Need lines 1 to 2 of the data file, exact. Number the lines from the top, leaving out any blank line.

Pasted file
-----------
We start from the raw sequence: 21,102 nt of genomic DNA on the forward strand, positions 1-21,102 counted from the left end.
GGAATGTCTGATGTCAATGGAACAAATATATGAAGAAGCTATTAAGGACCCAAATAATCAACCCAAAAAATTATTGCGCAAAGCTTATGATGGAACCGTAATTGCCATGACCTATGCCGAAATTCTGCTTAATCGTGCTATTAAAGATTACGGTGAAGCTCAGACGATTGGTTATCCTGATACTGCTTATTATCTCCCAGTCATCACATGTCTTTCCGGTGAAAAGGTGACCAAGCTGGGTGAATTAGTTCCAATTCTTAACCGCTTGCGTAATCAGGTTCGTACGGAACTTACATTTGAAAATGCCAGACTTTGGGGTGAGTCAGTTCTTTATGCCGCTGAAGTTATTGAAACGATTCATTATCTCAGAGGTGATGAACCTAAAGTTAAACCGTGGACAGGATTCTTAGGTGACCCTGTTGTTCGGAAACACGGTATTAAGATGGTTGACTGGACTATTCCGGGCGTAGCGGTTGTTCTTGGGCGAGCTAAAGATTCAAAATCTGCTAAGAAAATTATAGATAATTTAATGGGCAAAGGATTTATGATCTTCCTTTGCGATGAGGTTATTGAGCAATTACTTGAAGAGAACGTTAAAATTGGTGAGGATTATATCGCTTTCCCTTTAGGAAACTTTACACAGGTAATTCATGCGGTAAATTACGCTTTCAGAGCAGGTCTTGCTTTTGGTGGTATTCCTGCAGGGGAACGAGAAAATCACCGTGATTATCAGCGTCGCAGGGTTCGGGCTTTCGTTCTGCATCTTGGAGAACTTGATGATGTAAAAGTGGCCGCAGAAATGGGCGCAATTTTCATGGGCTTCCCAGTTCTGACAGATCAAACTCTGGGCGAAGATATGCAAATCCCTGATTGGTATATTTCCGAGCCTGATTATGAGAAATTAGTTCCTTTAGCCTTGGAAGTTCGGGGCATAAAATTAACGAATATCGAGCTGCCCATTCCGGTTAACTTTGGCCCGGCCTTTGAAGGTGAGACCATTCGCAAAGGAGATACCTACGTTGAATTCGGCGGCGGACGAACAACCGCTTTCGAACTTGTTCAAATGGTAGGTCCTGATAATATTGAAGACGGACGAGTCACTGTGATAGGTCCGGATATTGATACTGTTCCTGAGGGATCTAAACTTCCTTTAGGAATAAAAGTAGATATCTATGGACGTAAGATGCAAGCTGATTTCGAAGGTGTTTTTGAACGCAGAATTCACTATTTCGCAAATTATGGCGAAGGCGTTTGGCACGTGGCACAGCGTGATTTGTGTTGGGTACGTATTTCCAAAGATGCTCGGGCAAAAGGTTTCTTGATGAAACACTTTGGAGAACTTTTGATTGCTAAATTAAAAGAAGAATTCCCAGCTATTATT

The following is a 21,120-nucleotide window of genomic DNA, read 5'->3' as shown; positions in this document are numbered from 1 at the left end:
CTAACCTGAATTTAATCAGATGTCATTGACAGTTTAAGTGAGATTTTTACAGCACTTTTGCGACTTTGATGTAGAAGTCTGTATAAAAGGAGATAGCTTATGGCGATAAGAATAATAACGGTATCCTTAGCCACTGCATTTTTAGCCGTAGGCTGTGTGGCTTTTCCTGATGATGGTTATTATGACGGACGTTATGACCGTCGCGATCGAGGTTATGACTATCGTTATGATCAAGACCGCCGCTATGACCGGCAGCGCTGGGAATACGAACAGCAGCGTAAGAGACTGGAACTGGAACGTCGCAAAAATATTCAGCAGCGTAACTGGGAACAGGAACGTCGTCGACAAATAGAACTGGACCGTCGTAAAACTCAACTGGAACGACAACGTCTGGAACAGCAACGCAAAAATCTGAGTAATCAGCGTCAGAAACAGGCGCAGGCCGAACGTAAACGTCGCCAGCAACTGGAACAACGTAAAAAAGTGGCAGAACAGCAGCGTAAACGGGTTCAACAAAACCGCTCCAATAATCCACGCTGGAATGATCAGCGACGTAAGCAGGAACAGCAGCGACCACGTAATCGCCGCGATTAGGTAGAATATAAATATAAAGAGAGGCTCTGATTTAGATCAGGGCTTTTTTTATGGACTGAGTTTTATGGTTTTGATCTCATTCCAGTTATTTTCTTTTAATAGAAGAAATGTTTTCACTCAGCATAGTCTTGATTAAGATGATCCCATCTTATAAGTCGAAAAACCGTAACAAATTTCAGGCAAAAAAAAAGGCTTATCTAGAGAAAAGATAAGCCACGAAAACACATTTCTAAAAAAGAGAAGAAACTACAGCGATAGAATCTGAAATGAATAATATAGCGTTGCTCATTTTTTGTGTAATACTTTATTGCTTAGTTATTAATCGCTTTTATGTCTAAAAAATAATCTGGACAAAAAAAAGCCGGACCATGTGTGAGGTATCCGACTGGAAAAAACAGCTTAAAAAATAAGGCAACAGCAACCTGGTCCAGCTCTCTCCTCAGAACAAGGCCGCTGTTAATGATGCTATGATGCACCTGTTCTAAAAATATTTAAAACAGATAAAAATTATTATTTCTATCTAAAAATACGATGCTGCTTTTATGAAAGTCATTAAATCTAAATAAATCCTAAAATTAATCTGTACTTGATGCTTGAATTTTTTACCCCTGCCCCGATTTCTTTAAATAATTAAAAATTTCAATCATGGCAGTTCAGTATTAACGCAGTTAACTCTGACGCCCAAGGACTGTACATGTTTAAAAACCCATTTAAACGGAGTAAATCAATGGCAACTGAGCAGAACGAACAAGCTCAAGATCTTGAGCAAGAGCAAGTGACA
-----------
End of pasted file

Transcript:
We start from the raw sequence: 21,102 nt of genomic DNA on the forward strand, positions 1-21,102 counted from the left end.
GGAATGTCTGATGTCAATGGAACAAATATATGAAGAAGCTATTAAGGACCCAAATAATCAACCCAAAAAATTATTGCGCAAAGCTTATGATGGAACCGTAATTGCCATGACCTATGCCGAAATTCTGCTTAATCGTGCTATTAAAGATTACGGTGAAGCTCAGACGATTGGTTATCCTGATACTGCTTATTATCTCCCAGTCATCACATGTCTTTCCGGTGAAAAGGTGACCAAGCTGGGTGAATTAGTTCCAATTCTTAACCGCTTGCGTAATCAGGTTCGTACGGAACTTACATTTGAAAATGCCAGACTTTGGGGTGAGTCAGTTCTTTATGCCGCTGAAGTTATTGAAACGATTCATTATCTCAGAGGTGATGAACCTAAAGTTAAACCGTGGACAGGATTCTTAGGTGACCCTGTTGTTCGGAAACACGGTATTAAGATGGTTGACTGGACTATTCCGGGCGTAGCGGTTGTTCTTGGGCGAGCTAAAGATTCAAAATCTGCTAAGAAAATTATAGATAATTTAATGGGCAAAGGATTTATGATCTTCCTTTGCGATGAGGTTATTGAGCAATTACTTGAAGAGAACGTTAAAATTGGTGAGGATTATATCGCTTTCCCTTTAGGAAACTTTACACAGGTAATTCATGCGGTAAATTACGCTTTCAGAGCAGGTCTTGCTTTTGGTGGTATTCCTGCAGGGGAACGAGAAAATCACCGTGATTATCAGCGTCGCAGGGTTCGGGCTTTCGTTCTGCATCTTGGAGAACTTGATGATGTAAAAGTGGCCGCAGAAATGGGCGCAATTTTCATGGGCTTCCCAGTTCTGACAGATCAAACTCTGGGCGAAGATATGCAAATCCCTGATTGGTATATTTCCGAGCCTGATTATGAGAAATTAGTTCCTTTAGCCTTGGAAGTTCGGGGCATAAAATTAACGAATATCGAGCTGCCCATTCCGGTTAACTTTGGCCCGGCCTTTGAAGGTGAGACCATTCGCAAAGGAGATACCTACGTTGAATTCGGCGGCGGACGAACAACCGCTTTCGAACTTGTTCAAATGGTAGGTCCTGATAATATTGAAGACGGACGAGTCACTGTGATAGGTCCGGATATTGATACTGTTCCTGAGGGATCTAAACTTCCTTTAGGAATAAAAGTAGATATCTATGGACGTAAGATGCAAGCTGATTTCGAAGGTGTTTTTGAACGCAGAATTCACTATTTCGCAAATTATGGCGAAGGCGTTTGGCACGTGGCACAGCGTGATTTGTGTTGGGTACGTATTTCCAAAGATGCTCGGGCAAAAGGTTTCTTGATGAAACACTTTGGAGAACTTTTGATTGCTAAATTAAAAGAAGAATTCCCAGCTATTATT